Jun 21, 2011

Student: Young Voters Look At The Issues, Not The Party Or Politician

Justin Schulze studies International Development and Economics as an undergraduate student at The Ohio State University. He is currently an intern at StudentsFirst. Justin also is as an intern for KIPP Journey Academy in Columbus, Ohio. Justin has volunteered and traveled in Costa Rica and Peru and conducted research in Ecuador and Bolivia. He is an active member of Amnesty International.

As a college student in Columbus, Ohio, I've seen firsthand the intense political polarization gripping my state. The governor and fellow Republican lawmakers have proposed controversial policies regarding the budget, the economy, and spending. Democrats have responded with protest marches. With battle lines clearly drawn, it seems Ohio citizens are being forced to answer the question: Are you with the current administration, or are you against it? To tell you the truth, however, I'm neither.

I'm part of a new generation of young people whose beliefs cannot be limited to the political platform of one party or one governor. On some issues, we're "conservative." On others, we're "liberal." Personally, I disagree with Governor Kasich and Republican legislators on a number of issues. For example, I am a fervent opponent of Ohio's death penalty. This year, however, the governor has overseen several executions, and more are scheduled. On the death penalty, I think the governor is just plain wrong, and I let him know by writing him letters, calling his office, and joining in protests.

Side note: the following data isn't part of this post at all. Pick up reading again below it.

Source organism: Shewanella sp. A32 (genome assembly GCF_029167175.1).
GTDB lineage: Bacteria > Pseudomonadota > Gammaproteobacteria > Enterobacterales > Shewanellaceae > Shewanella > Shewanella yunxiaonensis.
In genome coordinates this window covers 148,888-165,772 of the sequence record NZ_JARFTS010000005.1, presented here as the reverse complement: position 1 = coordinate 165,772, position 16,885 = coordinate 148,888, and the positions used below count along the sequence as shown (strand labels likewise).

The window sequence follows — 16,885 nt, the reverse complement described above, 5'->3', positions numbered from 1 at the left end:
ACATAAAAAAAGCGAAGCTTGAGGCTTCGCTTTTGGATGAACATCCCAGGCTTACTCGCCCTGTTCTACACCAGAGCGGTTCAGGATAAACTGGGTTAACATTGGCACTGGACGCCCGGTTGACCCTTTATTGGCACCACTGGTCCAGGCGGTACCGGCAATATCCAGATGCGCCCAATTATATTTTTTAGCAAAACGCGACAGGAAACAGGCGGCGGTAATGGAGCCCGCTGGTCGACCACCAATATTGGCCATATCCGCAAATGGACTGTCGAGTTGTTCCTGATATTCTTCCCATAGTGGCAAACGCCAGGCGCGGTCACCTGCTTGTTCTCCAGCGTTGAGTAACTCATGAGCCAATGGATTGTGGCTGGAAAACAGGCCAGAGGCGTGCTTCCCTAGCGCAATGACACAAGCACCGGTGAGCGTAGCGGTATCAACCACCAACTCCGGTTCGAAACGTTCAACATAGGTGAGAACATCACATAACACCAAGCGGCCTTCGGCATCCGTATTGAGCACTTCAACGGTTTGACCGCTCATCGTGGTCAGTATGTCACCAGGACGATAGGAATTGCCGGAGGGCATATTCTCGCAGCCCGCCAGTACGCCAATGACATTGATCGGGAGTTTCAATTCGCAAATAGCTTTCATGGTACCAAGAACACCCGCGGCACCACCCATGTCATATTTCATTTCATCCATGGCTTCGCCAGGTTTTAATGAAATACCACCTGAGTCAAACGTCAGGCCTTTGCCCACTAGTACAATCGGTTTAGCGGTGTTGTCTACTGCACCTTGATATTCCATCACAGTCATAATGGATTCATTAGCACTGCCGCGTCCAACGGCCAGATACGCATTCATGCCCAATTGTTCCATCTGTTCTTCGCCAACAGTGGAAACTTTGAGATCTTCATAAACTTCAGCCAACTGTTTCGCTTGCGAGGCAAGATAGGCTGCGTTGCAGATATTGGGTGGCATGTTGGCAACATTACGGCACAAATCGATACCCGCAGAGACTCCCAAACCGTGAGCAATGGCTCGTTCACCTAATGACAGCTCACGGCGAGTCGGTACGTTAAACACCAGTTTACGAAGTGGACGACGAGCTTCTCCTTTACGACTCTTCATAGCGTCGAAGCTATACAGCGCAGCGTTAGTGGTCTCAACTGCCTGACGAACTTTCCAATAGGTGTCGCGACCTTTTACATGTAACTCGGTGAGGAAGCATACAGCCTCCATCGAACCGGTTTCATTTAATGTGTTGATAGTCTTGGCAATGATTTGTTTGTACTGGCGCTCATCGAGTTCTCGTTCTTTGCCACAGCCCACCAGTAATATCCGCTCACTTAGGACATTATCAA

When it comes to reforming education in Ohio, though, I believe the governor has hit the mark. Like him, I'm excited to bring young, energetic teachers to our state through programs like Teach for America. Like him, I think we need to end the archaic "last In, first Out" policy that lays off teachers based on seniority rather than performance. Like him, I believe our teachers need to be measured with a robust, objective evaluation system that rewards educators who consistently outperform their peers. On all of these points, I agree wholeheartedly with the governor, and I support his proposed reform measures as vigorously as I oppose his position the death penalty.

Let's be honest: politicians are unlikely to ever represent our opinion on every issue. But let's not let political divisions keep us from supporting politicians on the issues in which we do agree, like reforming public education in Ohio. For young Democrats today, supporting a Republican lawmaker (or vice versa) on education reform does not make him or her a sellout. Rather, young people willing to cross party lines to support meaningful reform to improve educational outcomes for our students represents the best, not the worst, of civic engagement.

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